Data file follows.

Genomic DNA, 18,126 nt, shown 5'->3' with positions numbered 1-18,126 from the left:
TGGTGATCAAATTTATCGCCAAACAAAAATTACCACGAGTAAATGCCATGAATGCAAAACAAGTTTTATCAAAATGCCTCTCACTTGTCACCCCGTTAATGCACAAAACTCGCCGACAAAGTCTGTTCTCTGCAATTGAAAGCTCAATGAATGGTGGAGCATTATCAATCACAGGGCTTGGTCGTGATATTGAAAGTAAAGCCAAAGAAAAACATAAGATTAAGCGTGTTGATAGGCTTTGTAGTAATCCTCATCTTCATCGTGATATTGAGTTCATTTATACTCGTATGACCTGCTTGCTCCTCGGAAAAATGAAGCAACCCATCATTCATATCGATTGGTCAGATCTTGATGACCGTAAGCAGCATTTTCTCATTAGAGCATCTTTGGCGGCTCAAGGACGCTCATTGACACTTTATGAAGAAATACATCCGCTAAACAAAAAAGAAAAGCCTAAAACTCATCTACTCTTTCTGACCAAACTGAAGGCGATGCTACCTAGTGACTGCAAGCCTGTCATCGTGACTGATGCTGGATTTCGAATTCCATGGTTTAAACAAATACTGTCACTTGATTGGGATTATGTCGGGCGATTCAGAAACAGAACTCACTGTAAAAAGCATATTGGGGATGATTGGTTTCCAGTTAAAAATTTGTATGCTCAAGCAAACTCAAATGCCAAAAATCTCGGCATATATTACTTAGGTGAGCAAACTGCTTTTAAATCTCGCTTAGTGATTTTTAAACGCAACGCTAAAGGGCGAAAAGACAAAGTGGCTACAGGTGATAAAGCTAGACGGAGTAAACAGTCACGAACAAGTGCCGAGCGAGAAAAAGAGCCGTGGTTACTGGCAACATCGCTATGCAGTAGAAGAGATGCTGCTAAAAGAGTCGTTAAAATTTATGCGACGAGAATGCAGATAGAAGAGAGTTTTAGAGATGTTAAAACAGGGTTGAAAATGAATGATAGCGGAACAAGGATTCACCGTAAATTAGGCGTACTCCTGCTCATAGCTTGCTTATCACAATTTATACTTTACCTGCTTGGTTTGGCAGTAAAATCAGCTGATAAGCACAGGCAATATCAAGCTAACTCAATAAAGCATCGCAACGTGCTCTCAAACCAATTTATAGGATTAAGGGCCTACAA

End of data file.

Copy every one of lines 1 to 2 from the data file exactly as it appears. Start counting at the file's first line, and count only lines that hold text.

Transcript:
Genomic DNA, 18,126 nt, shown 5'->3' with positions numbered 1-18,126 from the left:
TGGTGATCAAATTTATCGCCAAACAAAAATTACCACGAGTAAATGCCATGAATGCAAAACAAGTTTTATCAAAATGCCTCTCACTTGTCACCCCGTTAATGCACAAAACTCGCCGACAAAGTCTGTTCTCTGCAATTGAAAGCTCAATGAATGGTGGAGCATTATCAATCACAGGGCTTGGTCGTGATATTGAAAGTAAAGCCAAAGAAAAACATAAGATTAAGCGTGTTGATAGGCTTTGTAGTAATCCTCATCTTCATCGTGATATTGAGTTCATTTATACTCGTATGACCTGCTTGCTCCTCGGAAAAATGAAGCAACCCATCATTCATATCGATTGGTCAGATCTTGATGACCGTAAGCAGCATTTTCTCATTAGAGCATCTTTGGCGGCTCAAGGACGCTCATTGACACTTTATGAAGAAATACATCCGCTAAACAAAAAAGAAAAGCCTAAAACTCATCTACTCTTTCTGACCAAACTGAAGGCGATGCTACCTAGTGACTGCAAGCCTGTCATCGTGACTGATGCTGGATTTCGAATTCCATGGTTTAAACAAATACTGTCACTTGATTGGGATTATGTCGGGCGATTCAGAAACAGAACTCACTGTAAAAAGCATATTGGGGATGATTGGTTTCCAGTTAAAAATTTGTATGCTCAAGCAAACTCAAATGCCAAAAATCTCGGCATATATTACTTAGGTGAGCAAACTGCTTTTAAATCTCGCTTAGTGATTTTTAAACGCAACGCTAAAGGGCGAAAAGACAAAGTGGCTACAGGTGATAAAGCTAGACGGAGTAAACAGTCACGAACAAGTGCCGAGCGAGAAAAAGAGCCGTGGTTACTGGCAACATCGCTATGCAGTAGAAGAGATGCTGCTAAAAGAGTCGTTAAAATTTATGCGACGAGAATGCAGATAGAAGAGAGTTTTAGAGATGTTAAAACAGGGTTGAAAATGAATGATAGCGGAACAAGGATTCACCGTAAATTAGGCGTACTCCTGCTCATAGCTTGCTTATCACAATTTATACTTTACCTGCTTGGTTTGGCAGTAAAATCAGCTGATAAGCACAGGCAATATCAAGCTAACTCAATAAAGCATCGCAACGTGCTCTCAAACCAATTTATAGGATTAAGGGCCTACAA